By: Emily Green
Impunity Watch Reporter, South America
CARACAS, Venezuela – An outbreak of measles struck an indigenous tribe in a remote jungle region of eastern Venezuela. Sources report that somewhere between 50 and 70 children have died as a result.
Armand Obdola, head of the Kape Kape NGO, has been recording the deaths of the Warao indigenous community in the state of Delta Amacuro. He says children of this community have been dying since the beginning of the year. He reports, “the propagation started in early January and we are calling for a health alert. The most recent deaths were of six children, but since January the toll is 54.”
Measles is a highly contagious viral disease that usually affects children and is preventable with vaccination. Latin America was declared free of measles in 2016 after a massive, decades-long campaign. However, it has come back with a vengeance. Venezuela has the highest number of confirmed cases among the nine Latin American countries. The country reported 159 deaths in the first three months of 2018. Also, the Pan American Health Organization reports that Venezuela has seen 886 cases of measles since June.
Venezuela’s economic crisis has been a source of blame for this outbreak. A critical shortage of medicine leaves doctors and nurses unprepared to fight the illness. Jose Felix Oletta, who used to be minster of health and runs a nonprofit, said the country is incapable of providing even basic medical attention. He calls the outbreaks “clear examples” of how basic health programs have broken down. Correspondingly, the National Survey of Hospitals found that 88% of the 134 medical centers in Venezuela were missing basic medicines, while 100% of centers said their pathology labs were inoperative.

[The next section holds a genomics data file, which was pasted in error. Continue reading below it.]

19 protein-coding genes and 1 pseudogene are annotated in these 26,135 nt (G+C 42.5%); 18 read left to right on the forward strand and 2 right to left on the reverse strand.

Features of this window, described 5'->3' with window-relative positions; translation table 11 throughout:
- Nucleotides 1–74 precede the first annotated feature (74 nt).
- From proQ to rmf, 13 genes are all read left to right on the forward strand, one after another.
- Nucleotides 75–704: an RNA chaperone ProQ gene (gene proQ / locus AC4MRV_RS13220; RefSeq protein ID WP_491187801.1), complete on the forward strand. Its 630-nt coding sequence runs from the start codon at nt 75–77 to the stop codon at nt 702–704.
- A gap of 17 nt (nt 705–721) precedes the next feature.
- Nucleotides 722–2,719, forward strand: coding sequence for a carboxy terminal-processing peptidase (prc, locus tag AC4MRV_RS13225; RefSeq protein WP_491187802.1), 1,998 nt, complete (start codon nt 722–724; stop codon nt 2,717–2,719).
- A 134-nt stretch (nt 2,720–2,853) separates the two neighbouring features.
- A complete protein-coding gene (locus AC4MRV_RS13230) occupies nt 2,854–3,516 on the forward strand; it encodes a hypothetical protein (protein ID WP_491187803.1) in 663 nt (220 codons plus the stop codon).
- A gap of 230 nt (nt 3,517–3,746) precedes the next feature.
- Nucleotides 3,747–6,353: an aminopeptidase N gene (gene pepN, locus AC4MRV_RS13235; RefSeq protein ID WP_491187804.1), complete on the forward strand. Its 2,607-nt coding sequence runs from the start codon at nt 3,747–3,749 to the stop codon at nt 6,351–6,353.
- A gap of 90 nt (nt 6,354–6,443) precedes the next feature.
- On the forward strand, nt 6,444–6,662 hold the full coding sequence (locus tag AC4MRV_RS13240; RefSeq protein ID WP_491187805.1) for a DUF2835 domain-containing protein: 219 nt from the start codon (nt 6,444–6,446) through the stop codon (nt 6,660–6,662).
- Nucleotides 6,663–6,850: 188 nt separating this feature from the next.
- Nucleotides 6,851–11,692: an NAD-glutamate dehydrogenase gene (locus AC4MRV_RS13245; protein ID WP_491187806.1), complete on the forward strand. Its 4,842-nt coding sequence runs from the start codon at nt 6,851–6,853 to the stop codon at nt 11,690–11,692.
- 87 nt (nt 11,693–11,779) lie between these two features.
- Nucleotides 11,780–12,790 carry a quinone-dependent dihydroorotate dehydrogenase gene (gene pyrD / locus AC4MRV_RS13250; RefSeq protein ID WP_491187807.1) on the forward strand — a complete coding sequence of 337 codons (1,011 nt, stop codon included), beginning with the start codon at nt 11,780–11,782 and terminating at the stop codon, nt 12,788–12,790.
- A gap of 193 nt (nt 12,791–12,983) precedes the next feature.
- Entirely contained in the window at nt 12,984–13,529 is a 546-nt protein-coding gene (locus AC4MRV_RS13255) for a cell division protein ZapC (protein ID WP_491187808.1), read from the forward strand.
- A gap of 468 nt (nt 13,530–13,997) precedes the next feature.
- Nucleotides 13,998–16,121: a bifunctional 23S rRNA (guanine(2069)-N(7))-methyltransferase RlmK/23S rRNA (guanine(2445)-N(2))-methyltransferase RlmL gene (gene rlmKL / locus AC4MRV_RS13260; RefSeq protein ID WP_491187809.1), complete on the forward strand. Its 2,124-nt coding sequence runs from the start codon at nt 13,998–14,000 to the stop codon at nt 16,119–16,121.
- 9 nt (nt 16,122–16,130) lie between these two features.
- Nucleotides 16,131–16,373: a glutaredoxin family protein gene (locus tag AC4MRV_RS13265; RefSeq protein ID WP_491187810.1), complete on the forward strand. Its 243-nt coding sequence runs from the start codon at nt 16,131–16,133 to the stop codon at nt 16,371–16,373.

Also, it is becoming increasingly difficult to access the affected areas. The Warao settlements are located on the Orinoco River which is an eight-hour trip from the regional capital Tucupita. Obdola explained that it is often impossible to reach a sick person because the boats do not have fuel. His colleague at the NGO, Naveda, says “the indigenous people are populations that are adrift. They are almost waiting for death.”
Obdola says that authorities have done nothing in response despite the seriousness of the situation. However, Venezuela’s Health Minister Luis Loez said that Maduro’s government is fine-tuning details for the launch of a national vaccination plan for diphtheria, measles and yellow fever.
The second biggest outbreak is in Brazil with 14 confirmed cases, all of them imported from Venezuela. The Pan American Health Organization reported that “all confirmed cases were reported in unvaccinated Venezuelan citizens between the ages of nine months and 18 years.” Colombia has also attributed its three cases of measles to Venezuelan refugees.
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